Home > 2015 > Managing Debt

How to Retire Debt-Free: A 4-Step Checklist

Advertiser Disclosure Comments 0 Comments

Do you know how much you need in savings to fund your retirement? Are you factoring in your current debts? You may have just assumed that home, car and credit card payments would disappear by retirement but this doesn’t happen automatically. Since pretty much no one wants their post-work living to be focused around bills and stress, one of the best ways to ensure peace of mind is to save aggressively for retirement while also paying off any existing debt before retirement starts. Check out these tips to help you retire without debt.

1. Avoid Lifestyle Inflation

When you start to make more money, it may seem inevitable that you have to spend more on your lifestyle, but this doesn’t have to be costly. If you commit yourself to an expensive lifestyle as soon as you can (or almost can) afford it, you will be more likely to struggle with debt as a senior. It can be a good idea to live well within your means while saving regularly so you can have a comfortable lifestyle without carrying debt into retirement.

2. Prioritize Payments

You can’t necessarily tackle all your debt at once or even in the same way. Credit card debt is likely your first priority as these usually carry the highest interest. Then you can make a list of all other payments from student, home or personal loans to your investment portfolio and savings accounts. You can prioritize these by interest rate or return rate. You can also consider consolidating your debt into a single low-interest monthly payment using a personal loan, but it’s important to weigh the pros and cons of this option carefully.

Debt consolidation loans and balance transfer credit cards will require a credit check. If you don’t know where you stand, you can check your credit scores for free on Credit.com.

3. Assess Your Mortgage

For most Americans, mortgages are the largest debt they carry. If you can schedule your mortgage payoff to at or before your retirement date, that means you have one less (large) monthly expense in retirement. It’s important to remember that some costs, like maintenance and property taxes, will continue even after the mortgage is gone.

You may determine that you would rather hold onto your mortgage into retirement and put more money toward investing. This may especially make sense if you have a very low-interest mortgage.

You may even want to consider downsizing to a smaller home earlier than planned so you don’t miss the opportunity to sell when conditions are favorable and maybe even pay off that mortgage earlier.

4. Temporarily Reduce Retirement Contributions

Obviously you need income in retirement and that requires saving the funds ahead of time, but if you have high-interest debt that you can’t quite cover with your current budget, you may want to consider reducing your retirement savings contribution rate to focus on squashing debt.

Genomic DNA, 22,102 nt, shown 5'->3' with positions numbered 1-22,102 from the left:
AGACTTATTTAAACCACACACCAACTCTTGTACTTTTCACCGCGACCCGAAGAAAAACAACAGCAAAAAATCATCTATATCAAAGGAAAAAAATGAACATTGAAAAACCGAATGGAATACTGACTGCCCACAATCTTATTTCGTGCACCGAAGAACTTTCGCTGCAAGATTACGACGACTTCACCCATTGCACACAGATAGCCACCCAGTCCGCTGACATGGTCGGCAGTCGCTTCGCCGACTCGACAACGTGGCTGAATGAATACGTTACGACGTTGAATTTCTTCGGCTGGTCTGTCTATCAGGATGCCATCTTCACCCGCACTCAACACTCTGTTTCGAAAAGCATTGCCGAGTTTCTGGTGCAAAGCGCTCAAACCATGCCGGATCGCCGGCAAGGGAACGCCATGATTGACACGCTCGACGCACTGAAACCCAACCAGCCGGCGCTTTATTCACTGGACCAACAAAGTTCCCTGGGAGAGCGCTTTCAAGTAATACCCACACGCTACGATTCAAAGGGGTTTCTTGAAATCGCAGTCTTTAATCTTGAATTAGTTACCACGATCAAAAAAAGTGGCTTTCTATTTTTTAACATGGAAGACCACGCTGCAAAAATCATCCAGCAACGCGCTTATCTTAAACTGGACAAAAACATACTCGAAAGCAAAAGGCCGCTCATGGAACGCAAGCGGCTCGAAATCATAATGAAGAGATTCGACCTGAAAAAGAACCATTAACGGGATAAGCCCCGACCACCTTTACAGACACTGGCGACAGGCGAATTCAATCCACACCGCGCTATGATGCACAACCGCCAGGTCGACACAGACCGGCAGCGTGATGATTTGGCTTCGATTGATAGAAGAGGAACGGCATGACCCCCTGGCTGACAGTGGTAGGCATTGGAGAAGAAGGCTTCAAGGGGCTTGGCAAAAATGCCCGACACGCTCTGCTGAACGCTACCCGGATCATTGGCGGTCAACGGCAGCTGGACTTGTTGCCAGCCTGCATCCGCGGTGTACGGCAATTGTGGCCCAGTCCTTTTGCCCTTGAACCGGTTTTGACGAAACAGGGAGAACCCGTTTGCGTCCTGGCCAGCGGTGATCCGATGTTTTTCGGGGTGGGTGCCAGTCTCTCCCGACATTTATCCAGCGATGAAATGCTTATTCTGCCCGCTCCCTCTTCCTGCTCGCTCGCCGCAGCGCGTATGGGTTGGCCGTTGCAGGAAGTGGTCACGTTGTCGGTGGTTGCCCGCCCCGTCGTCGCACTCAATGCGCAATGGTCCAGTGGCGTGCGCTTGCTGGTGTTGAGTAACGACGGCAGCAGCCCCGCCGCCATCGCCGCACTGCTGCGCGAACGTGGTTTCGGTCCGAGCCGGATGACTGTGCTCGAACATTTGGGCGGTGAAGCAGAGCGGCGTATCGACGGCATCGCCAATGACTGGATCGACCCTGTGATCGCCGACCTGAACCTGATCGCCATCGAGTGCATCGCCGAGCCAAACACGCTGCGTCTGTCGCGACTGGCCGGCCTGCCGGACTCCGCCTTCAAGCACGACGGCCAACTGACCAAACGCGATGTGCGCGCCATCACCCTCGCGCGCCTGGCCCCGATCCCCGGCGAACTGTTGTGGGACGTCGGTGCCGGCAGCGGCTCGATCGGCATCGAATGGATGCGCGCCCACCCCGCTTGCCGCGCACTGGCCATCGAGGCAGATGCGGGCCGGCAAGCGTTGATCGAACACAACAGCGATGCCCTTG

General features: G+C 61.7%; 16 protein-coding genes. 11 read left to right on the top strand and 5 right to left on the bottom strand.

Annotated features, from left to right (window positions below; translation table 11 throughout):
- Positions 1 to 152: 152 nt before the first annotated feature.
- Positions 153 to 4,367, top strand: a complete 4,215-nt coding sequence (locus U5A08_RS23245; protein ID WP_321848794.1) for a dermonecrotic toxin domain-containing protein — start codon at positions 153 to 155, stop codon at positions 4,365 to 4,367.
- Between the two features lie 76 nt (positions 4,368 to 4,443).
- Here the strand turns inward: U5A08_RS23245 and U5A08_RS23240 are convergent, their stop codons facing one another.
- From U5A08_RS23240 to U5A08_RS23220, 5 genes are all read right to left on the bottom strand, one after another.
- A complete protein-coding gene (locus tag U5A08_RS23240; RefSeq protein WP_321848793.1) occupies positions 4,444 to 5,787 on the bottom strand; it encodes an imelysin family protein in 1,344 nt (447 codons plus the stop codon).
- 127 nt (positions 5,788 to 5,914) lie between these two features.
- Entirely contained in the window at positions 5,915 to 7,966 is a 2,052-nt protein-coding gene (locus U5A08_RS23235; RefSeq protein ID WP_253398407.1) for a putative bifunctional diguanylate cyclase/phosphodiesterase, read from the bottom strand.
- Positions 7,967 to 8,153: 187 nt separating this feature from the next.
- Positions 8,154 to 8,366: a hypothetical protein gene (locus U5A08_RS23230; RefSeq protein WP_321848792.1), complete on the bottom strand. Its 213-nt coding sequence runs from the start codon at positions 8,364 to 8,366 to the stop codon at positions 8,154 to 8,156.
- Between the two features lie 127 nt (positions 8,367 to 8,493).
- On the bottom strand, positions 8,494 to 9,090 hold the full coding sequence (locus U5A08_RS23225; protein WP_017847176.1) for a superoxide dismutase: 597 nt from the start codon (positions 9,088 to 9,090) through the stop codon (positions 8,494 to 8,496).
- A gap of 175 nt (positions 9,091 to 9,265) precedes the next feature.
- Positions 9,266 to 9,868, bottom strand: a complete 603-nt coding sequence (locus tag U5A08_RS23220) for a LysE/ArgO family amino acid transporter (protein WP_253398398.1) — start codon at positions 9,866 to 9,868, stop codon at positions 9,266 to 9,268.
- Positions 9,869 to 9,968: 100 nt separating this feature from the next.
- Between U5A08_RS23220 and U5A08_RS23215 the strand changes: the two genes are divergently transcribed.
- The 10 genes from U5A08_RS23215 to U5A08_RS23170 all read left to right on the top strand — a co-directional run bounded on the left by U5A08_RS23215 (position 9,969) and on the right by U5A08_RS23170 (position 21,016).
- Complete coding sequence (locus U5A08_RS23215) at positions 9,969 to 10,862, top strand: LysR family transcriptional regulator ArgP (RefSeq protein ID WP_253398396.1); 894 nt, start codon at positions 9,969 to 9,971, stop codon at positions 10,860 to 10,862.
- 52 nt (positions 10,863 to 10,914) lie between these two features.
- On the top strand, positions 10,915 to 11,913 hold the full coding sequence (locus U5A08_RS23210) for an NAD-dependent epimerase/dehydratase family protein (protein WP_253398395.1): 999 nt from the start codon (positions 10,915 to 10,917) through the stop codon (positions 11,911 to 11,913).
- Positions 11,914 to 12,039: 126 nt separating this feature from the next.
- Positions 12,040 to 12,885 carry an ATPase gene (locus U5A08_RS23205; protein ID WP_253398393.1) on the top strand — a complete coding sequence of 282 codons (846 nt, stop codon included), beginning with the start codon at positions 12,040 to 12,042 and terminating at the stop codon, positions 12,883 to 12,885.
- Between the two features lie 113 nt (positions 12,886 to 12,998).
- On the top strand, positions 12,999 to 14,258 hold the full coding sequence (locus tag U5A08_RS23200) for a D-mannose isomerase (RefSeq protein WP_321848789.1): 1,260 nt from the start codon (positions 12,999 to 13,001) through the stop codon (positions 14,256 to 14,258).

This means paying extra on the debt while saving the minimum until debt is paid off. Keep in mind that “minimum” when it comes to your retirement funds should still allow you to meet your maximum employer match. But it’s important not to let debt repayment derail your savings efforts for too long.

More Money-Saving Reads:

Image: iStock

Comments on articles and responses to those comments are not provided or commissioned by a bank advertiser. Responses have not been reviewed, approved or otherwise endorsed by a bank advertiser. It is not a bank advertiser's responsibility to ensure all posts and/or questions are answered.

Please note that our comments are moderated, so it may take a little time before you see them on the page. Thanks for your patience.

Certain credit cards and other financial products mentioned in this and other articles on Credit.com News & Advice may also be offered through Credit.com product pages, and Credit.com will be compensated if our users apply for and ultimately sign up for any of these cards or products. However, this relationship does not result in any preferential editorial treatment.

Hello, Reader!

Thanks for checking out Credit.com. We hope you find the site and the journalism we produce useful. We wanted to take some time to tell you a bit about ourselves.

Our People

The Credit.com editorial team is staffed by a team of editors and reporters, each with many years of financial reporting experience. We’ve worked for places like the New York Times, American Banker, Frontline, TheStreet.com, Business Insider, ABC News, NBC News, CNBC and many others. We also employ a few freelancers and more than 50 contributors (these are typically subject matter experts from the worlds of finance, academia, politics, business and elsewhere).

Our Reporting